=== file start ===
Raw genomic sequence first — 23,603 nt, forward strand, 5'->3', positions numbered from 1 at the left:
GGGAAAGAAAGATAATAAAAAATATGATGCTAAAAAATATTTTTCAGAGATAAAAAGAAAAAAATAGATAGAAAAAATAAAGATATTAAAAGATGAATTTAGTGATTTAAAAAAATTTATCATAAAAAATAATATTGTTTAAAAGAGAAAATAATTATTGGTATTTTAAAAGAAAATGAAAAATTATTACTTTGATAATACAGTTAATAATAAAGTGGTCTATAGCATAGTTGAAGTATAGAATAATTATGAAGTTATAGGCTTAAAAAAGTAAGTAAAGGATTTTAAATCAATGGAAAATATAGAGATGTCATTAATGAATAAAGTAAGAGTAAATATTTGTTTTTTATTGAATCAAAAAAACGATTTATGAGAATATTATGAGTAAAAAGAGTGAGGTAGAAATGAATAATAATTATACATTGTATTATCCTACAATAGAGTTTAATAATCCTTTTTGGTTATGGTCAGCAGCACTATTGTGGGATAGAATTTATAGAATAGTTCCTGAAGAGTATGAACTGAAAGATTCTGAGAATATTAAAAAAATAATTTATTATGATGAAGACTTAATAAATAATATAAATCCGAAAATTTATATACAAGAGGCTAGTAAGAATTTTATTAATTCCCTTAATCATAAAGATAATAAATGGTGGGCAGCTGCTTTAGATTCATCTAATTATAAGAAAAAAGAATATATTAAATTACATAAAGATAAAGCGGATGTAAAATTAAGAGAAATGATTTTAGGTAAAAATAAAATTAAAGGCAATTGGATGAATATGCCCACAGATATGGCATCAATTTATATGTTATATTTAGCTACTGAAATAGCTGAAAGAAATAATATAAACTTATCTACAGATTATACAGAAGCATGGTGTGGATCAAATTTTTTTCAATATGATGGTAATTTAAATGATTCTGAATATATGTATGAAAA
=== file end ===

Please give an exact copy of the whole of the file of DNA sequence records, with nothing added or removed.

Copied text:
Raw genomic sequence first — 23,603 nt, forward strand, 5'->3', positions numbered from 1 at the left:
GGGAAAGAAAGATAATAAAAAATATGATGCTAAAAAATATTTTTCAGAGATAAAAAGAAAAAAATAGATAGAAAAAATAAAGATATTAAAAGATGAATTTAGTGATTTAAAAAAATTTATCATAAAAAATAATATTGTTTAAAAGAGAAAATAATTATTGGTATTTTAAAAGAAAATGAAAAATTATTACTTTGATAATACAGTTAATAATAAAGTGGTCTATAGCATAGTTGAAGTATAGAATAATTATGAAGTTATAGGCTTAAAAAAGTAAGTAAAGGATTTTAAATCAATGGAAAATATAGAGATGTCATTAATGAATAAAGTAAGAGTAAATATTTGTTTTTTATTGAATCAAAAAAACGATTTATGAGAATATTATGAGTAAAAAGAGTGAGGTAGAAATGAATAATAATTATACATTGTATTATCCTACAATAGAGTTTAATAATCCTTTTTGGTTATGGTCAGCAGCACTATTGTGGGATAGAATTTATAGAATAGTTCCTGAAGAGTATGAACTGAAAGATTCTGAGAATATTAAAAAAATAATTTATTATGATGAAGACTTAATAAATAATATAAATCCGAAAATTTATATACAAGAGGCTAGTAAGAATTTTATTAATTCCCTTAATCATAAAGATAATAAATGGTGGGCAGCTGCTTTAGATTCATCTAATTATAAGAAAAAAGAATATATTAAATTACATAAAGATAAAGCGGATGTAAAATTAAGAGAAATGATTTTAGGTAAAAATAAAATTAAAGGCAATTGGATGAATATGCCCACAGATATGGCATCAATTTATATGTTATATTTAGCTACTGAAATAGCTGAAAGAAATAATATAAACTTATCTACAGATTATACAGAAGCATGGTGTGGATCAAATTTTTTTCAATATGATGGTAATTTAAATGATTCTGAATATATGTATGAAAA